Occupe-toi de tes oignons: Download MP3 or Download Wav




A DAY IN A FRENCH LIFE

    by Kristi Espinasse

Sometime last summer, a married man and his mistress visited our vineyard here in Bandol wine country. We had, earlier that day, been on a coastal walk along the Mediterranean sea, one in which I lagged behind the honey-haired vixen, whose skin-tight cutoffs hinted of a perfect, bikinied body just waiting to expose itself (later, when we reached the creek, I skipped the swim, opting to remain in long shorts and long sleeved shirt--hat and sunglasses hiding my squinty spying eyes).

Any discouraging thoughts during that hike were about to rise to a new level when we returned home. Smokey, our 7-year-old golden retriever, bounded down the driveway, clearly on his way to greet the movie star who was now stepping out of her car. I followed, a few steps behind, watching my gullible dog who surprised me by looking past my guest and almost knocking me to the ground! 

(Thank you, Smokey!)

Meantime, Jean-Marc motioned to the man to follow him down to the wine cellar, turning to offer a suggestion for the women: "Chérie, why don't you show CC (I'll call her "CC" for "Curvy Cutoffs") your garden?"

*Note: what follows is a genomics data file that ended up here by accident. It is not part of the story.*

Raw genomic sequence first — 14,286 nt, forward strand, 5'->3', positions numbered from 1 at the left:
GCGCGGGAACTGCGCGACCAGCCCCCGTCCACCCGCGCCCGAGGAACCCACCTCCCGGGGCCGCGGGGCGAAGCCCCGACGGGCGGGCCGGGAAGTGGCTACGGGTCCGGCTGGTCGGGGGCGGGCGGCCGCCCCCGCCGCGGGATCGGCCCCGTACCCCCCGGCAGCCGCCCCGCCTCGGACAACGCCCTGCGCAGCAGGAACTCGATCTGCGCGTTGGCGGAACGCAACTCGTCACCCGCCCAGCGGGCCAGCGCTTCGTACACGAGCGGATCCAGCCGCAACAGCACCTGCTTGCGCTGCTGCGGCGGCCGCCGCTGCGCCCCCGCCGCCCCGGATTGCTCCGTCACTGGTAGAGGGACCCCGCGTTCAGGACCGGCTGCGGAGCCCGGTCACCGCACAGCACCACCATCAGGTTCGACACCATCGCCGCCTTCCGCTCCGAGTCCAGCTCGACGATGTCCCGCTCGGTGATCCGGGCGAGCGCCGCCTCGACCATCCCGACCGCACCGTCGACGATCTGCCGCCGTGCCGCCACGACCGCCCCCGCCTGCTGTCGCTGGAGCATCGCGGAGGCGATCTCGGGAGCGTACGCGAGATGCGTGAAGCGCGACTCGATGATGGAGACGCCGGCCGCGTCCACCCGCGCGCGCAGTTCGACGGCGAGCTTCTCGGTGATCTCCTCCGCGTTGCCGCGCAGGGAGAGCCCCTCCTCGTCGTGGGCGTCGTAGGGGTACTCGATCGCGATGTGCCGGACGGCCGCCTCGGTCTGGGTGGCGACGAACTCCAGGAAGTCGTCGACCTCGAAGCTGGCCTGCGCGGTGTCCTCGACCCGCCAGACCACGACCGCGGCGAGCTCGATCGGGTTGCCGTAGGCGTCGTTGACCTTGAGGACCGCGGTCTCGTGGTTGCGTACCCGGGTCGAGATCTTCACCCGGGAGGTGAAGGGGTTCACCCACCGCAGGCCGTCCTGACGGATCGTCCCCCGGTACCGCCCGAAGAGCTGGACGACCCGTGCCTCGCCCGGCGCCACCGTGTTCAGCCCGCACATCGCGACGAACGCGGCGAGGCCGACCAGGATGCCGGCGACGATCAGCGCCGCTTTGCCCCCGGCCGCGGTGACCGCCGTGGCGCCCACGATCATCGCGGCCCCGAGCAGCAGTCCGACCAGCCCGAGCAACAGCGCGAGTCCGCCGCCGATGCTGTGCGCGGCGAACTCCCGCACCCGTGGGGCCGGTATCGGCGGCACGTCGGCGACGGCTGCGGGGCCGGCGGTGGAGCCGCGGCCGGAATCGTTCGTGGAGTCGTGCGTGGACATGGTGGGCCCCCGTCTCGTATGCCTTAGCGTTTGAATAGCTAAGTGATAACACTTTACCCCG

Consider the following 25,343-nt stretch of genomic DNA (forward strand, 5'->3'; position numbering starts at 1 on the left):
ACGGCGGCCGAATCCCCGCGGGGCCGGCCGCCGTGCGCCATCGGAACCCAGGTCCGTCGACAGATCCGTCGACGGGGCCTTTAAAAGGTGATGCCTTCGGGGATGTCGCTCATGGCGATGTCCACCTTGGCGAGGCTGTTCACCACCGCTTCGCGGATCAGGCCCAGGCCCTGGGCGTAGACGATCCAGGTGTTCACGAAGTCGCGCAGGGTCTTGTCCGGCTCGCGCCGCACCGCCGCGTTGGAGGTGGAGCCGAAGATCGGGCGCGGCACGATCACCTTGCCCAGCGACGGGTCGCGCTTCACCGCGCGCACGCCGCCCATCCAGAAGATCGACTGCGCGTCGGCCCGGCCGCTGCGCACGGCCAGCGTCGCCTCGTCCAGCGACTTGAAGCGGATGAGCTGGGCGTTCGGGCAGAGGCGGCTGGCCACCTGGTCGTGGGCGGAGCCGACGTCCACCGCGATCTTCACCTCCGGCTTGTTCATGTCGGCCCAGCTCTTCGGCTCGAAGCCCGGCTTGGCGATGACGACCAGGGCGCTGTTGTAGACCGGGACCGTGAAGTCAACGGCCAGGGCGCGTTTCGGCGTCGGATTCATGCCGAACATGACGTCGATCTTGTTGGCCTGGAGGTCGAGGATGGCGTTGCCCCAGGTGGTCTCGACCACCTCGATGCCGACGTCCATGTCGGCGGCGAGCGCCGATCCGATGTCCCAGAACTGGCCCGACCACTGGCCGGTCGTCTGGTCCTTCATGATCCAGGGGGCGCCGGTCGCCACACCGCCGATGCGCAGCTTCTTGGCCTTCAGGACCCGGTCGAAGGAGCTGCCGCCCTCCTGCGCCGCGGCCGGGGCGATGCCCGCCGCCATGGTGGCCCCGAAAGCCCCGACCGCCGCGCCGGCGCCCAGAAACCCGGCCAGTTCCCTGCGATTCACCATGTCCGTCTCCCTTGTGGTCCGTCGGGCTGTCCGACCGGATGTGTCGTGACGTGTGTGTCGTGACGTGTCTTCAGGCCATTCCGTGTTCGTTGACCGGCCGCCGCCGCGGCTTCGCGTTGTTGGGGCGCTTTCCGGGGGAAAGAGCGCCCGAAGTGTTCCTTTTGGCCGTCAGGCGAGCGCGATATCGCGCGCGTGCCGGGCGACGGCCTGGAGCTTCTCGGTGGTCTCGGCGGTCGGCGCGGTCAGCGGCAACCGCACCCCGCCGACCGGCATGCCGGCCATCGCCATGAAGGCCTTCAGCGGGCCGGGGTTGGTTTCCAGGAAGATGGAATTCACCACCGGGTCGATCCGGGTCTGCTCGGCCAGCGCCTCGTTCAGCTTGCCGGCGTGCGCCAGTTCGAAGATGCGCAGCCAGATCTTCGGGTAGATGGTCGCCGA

Oh yes! My jardin! It was encouraging to think that, while my guest had undeniably remarkable attributes, I had a remarkable secret garden!

Make that "somewhat" secret. On occasion, depending on my mood, I invite guests to visit my experimental garden, beginning the tour with a cutesie warning: "Please keep in mind," I giggle, "This is not Versailles!"

I don't know why I do this, as the word cutesie makes me cringe, but nothing like the way my guest would cringe when she saw mon jardin!

The look on CC's face was more than bewilderment. The corners of her mouth turned up and she let out a laugh that ruffles my feathers to this very day.

"It's called permaculture," I said, naively believing this would shut her up in time to learn a thing or two. 

"C'est moche! It's ugly!" CC snorted, holding her toned tummy for composure.

"Ugly" was a bit exaggerated. Sure, parts of my garden were covered with smashed cardboard (some of which still had packing tape dangling from the ends). Normally there would be straw covering that up, only I ran out (thus the upended chairs). Looking around my garden, I wondered what it might be to see it with fresh, heavily mascaraed eyes....